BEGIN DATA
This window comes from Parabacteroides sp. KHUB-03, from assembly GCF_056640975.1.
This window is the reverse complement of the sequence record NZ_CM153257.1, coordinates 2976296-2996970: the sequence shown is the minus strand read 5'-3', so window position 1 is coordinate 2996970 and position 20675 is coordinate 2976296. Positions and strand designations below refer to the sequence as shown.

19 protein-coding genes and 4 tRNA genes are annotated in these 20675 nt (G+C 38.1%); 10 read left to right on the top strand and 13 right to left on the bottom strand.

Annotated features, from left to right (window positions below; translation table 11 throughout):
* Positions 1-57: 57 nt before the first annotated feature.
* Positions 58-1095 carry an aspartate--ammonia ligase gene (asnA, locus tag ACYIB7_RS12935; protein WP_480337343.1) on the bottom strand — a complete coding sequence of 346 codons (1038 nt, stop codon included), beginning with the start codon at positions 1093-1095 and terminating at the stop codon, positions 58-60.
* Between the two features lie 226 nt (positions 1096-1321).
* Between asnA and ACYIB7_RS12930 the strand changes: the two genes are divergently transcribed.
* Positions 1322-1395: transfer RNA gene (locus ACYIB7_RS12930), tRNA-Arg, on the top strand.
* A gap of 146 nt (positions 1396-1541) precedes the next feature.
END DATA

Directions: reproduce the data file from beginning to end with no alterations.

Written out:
This window comes from Parabacteroides sp. KHUB-03, from assembly GCF_056640975.1.
This window is the reverse complement of the sequence record NZ_CM153257.1, coordinates 2976296-2996970: the sequence shown is the minus strand read 5'-3', so window position 1 is coordinate 2996970 and position 20675 is coordinate 2976296. Positions and strand designations below refer to the sequence as shown.

19 protein-coding genes and 4 tRNA genes are annotated in these 20675 nt (G+C 38.1%); 10 read left to right on the top strand and 13 right to left on the bottom strand.

Annotated features, from left to right (window positions below; translation table 11 throughout):
* Positions 1-57: 57 nt before the first annotated feature.
* Positions 58-1095 carry an aspartate--ammonia ligase gene (asnA, locus tag ACYIB7_RS12935; protein WP_480337343.1) on the bottom strand — a complete coding sequence of 346 codons (1038 nt, stop codon included), beginning with the start codon at positions 1093-1095 and terminating at the stop codon, positions 58-60.
* Between the two features lie 226 nt (positions 1096-1321).
* Between asnA and ACYIB7_RS12930 the strand changes: the two genes are divergently transcribed.
* Positions 1322-1395: transfer RNA gene (locus ACYIB7_RS12930), tRNA-Arg, on the top strand.
* A gap of 146 nt (positions 1396-1541) precedes the next feature.